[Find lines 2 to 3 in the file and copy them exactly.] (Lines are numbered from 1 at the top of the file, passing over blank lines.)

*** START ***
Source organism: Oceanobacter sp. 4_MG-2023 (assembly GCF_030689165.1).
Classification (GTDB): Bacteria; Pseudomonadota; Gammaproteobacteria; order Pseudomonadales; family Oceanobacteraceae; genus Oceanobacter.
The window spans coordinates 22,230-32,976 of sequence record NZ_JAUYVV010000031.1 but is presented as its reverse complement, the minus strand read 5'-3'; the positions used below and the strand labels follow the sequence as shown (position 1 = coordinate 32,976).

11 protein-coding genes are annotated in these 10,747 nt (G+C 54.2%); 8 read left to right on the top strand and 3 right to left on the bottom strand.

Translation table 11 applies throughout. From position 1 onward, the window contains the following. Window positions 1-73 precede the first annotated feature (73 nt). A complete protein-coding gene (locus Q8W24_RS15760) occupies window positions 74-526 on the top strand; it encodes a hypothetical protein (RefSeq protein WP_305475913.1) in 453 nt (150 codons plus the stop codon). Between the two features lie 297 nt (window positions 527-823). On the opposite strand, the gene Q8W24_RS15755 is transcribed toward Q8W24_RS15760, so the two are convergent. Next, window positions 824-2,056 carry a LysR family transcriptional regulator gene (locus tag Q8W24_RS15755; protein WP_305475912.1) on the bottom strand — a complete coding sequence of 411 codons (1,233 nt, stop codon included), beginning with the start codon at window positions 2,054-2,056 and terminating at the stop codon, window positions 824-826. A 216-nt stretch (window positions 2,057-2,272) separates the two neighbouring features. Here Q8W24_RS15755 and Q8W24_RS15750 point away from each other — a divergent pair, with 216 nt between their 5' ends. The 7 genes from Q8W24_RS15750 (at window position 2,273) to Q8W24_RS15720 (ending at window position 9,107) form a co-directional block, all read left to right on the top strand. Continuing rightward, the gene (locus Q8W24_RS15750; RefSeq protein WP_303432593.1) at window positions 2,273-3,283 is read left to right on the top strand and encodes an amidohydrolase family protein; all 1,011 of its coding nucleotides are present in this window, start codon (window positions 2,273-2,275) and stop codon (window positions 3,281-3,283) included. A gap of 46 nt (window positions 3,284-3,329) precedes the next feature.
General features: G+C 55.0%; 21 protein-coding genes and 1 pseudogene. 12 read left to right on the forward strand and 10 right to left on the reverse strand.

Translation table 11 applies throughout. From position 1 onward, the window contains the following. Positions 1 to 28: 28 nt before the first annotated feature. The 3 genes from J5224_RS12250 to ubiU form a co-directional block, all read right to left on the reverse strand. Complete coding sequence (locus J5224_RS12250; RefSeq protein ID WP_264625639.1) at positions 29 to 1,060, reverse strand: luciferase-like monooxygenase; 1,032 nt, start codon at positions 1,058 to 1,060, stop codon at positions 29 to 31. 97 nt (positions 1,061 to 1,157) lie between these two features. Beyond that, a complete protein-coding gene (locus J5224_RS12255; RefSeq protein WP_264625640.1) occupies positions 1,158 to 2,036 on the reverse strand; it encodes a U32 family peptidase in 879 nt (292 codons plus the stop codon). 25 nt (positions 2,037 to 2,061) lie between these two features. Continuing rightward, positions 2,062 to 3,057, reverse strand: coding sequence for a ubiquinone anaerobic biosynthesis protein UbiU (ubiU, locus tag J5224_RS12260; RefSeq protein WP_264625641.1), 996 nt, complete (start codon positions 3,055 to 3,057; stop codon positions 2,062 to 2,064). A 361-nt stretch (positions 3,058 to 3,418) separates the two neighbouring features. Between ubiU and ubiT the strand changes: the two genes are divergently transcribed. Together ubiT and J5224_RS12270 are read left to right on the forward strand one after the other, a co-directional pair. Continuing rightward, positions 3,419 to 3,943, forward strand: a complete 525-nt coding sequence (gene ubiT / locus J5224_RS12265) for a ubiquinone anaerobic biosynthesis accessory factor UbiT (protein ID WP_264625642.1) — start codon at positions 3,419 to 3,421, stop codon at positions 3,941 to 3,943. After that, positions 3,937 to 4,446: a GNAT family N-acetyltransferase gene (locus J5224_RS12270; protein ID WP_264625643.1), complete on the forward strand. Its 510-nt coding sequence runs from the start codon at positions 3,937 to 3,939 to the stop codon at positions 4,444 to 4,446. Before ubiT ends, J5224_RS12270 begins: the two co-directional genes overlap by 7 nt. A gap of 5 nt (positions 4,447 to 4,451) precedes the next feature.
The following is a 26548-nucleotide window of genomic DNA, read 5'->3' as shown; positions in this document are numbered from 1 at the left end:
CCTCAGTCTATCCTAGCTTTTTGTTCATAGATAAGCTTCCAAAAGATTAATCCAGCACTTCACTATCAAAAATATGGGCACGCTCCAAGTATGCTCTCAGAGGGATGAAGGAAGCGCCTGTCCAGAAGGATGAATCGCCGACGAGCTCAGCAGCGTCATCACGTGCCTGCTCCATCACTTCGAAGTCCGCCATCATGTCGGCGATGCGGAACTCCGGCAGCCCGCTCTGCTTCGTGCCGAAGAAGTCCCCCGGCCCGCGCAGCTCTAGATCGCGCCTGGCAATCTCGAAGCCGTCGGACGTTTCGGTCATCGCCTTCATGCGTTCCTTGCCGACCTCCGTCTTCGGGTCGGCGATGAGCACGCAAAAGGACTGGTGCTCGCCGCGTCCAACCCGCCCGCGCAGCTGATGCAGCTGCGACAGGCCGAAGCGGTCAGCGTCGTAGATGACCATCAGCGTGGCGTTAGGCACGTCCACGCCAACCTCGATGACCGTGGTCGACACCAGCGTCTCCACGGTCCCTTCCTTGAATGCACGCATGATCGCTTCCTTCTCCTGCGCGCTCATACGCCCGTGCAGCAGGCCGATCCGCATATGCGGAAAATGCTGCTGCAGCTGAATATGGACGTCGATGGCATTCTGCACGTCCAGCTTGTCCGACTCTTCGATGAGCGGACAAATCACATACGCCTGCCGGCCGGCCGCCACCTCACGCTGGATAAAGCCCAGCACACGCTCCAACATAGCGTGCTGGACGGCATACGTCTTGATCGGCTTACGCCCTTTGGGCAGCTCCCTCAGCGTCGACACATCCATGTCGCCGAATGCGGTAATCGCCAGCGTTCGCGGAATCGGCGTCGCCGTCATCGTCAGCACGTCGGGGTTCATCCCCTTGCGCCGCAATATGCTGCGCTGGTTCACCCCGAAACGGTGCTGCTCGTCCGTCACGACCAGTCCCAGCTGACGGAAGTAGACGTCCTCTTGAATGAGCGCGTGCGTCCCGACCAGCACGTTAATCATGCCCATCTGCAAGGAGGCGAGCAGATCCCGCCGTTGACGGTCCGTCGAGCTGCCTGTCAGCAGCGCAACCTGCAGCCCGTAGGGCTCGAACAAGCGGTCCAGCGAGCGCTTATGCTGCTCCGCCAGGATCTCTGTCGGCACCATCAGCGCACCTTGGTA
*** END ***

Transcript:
Classification (GTDB): Bacteria; Pseudomonadota; Gammaproteobacteria; order Pseudomonadales; family Oceanobacteraceae; genus Oceanobacter.
The window spans coordinates 22,230-32,976 of sequence record NZ_JAUYVV010000031.1 but is presented as its reverse complement, the minus strand read 5'-3'; the positions used below and the strand labels follow the sequence as shown (position 1 = coordinate 32,976).